Apple seems to be eying smart phone chip manufacturer
Infineon but they aren't the only ones. Other titan tech companies such as Samsung, Broadcom, and Intel appear to be very interested in Infineon as well. The current bid is sitting at $2 billion which is a hefty price tag but all these tech giants and especially Apple have the cash to burn. The real question is, should Apple continue to pursue the merger and acquisition?
Despite Apple being grouped together in the same industry, there are some major differences between them and their competitors. One difference deals with the way Apple normally handles mergers and acquisitions. They are used to purchasing and integrating with smaller companies. This process can usually be expedited to get projects up and developed quickly. Another factor is that Infineon would be there debut in the manufacturing arena. Apple has never done any in-house manufacturing, so along with a hefty price tag there would be a much slower and most costly integration process. Samsung, Intel, and Broadcom are quite familiar with the manufacturing industry.
Hit the break for more reasons why Apple should or shouldn't continue this merger process.
In what most MMORPG vets and newbs alike are tentatively referring to as "the saddest forum post in the history of all mankind," Blizzard recently informed
World of Warcraft players on the Moon Guard server that moderators would now be patrolling the server for... erotic role-playing. Particularly in one in-game town, Goldshire, which appears to be a non-stop, Bacchanalian festival of delights of the virtual flesh and let me tell you that I literally just got a nasty chill typing that out.
Blizzard customer service reps will now "regularly" keep an eye on the town's public chat channels, privately punishing players who violate the game's harassment policies. I can imagine the emails and tells people who violate said policies will receive. "Dear Newbstompa69, please stop trying to have cybersex with that level 4 Priest. That is very, very gross... At least go for someone within at least 5 levels of you." Which means they will have to move to a higher level area... perhaps the Arathi Highlands or something.
For more Blizzard cybersex, hit the break.
This week, another HP exec bit the dust - this time, it's the CEO. HP CEO Mark Hurd (forcefully) resigned from the company following a sexual harassment investigation. Hurd had been questioned about specific interactions with a female contractor that could have been in violation of the company's business standards. Basically, he filed inaccurate expense reports that covered his personal relationship with a contractor who may or may not have actually performed the services she was hired for. Oh yeah, and HP paid for all of it!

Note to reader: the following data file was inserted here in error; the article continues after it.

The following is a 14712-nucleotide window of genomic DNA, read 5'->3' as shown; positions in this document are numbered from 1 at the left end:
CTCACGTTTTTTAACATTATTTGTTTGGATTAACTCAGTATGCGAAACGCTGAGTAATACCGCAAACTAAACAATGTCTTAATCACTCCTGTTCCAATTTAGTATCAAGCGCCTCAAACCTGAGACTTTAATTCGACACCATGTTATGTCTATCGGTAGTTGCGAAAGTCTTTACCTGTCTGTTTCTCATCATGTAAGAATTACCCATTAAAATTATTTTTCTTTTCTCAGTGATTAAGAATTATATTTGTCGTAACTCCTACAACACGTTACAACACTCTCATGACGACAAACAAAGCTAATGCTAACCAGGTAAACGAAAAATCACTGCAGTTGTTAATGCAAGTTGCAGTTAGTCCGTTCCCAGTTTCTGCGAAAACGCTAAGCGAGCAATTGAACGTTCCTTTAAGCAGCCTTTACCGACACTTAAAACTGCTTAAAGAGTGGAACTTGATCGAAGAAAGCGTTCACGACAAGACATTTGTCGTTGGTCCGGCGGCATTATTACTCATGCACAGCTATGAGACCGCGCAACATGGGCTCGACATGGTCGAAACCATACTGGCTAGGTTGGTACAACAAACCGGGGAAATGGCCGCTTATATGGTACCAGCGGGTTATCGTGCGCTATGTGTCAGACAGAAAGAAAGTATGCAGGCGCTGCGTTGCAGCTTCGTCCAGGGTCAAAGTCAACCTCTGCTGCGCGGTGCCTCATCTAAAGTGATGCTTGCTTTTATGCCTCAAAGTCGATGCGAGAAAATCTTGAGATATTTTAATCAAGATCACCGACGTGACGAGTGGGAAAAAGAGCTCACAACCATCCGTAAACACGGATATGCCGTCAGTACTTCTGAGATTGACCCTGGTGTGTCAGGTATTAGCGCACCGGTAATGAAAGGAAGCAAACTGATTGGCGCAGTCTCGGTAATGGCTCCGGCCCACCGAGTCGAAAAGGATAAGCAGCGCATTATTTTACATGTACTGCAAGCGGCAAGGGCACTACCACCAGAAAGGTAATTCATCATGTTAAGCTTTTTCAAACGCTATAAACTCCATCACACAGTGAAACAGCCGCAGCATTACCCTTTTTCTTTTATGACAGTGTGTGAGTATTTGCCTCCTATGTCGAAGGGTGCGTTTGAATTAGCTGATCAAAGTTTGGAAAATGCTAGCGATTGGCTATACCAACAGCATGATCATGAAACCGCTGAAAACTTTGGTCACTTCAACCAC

The CFO, Cathie Lesjak, is taking over during the CEO search (which is never a good sign), but she did say that Mark's resignation has nothing to do with HP's performance and everything to do with his behavior. She even went on to say that Mark Hurd was a "strong leader, at the end of the day, he didn't drive our initiatives -- it was the organization that supported Mark in driving those initiatives."
More about this Eliot Spitzer-esque scandal after the break.
A recent report from comScore, a digital statistics company, indicates that women are much more likely to spend time on social sites than men. Now, while this seems like logical information, there are still some real surprises in the numbers. For example, it doesn't matter where in the world we are measuring - Latin America (94% of women), North America (91% of women), Europe (86% of women) or Asia Pacific (55% of women) all spend more time on social sites.
Those Latin and North American numbers are the most staggering. Over 90% of women who spend any time online, spend time on social sites. The highest growth of users on these sites? 45+ females, of course. Mom and grandma are on Flickr sharing photos, Twitter talking about what they had for lunch and Facebook finding high school sweethearts.
For more numbers from the web, hit the break.
BlackBerry, as expected, fully revealed the newest version of their operating system, BlackBerry OS 6, and it has given the OS a much-needed overhaul. They have removed the traditional home screen and sprawling applications list with a simple, clean home screen and categorized application menus.
They also announced a new device to go with the launch of OS 6, the Torch 9800. The Torch will be available on AT&T starting August 12 and many have called it BlackBerry's first possible iPhone killer. While I would prefer that term to die (and it might
now that Android has officially killed it), this might be BlackBerry's best chance to continue that trend.
For details on the new device, hit the break.
It's official - according to Nielsen's calculations, this month marks a passing of the torch, so to speak, from Apple to Google in terms of smartphone sales in the US. New subscribers chose the Android platform 27% of the time and Apple's iPhone platform only 23% of the time. Of course, these numbers still pale in comparison to Blackberry's hold on the market with a full third of all handsets.
Normally we see major growth in the beginning of a product's life-cycle but Android isn't the baby it used to be. We have had major Android-powered handsets on the market for 2 years now, but adoption was slow until version 1.5 and now 2.1 making the platform really shine.
For more about Android's takeover, hit the break.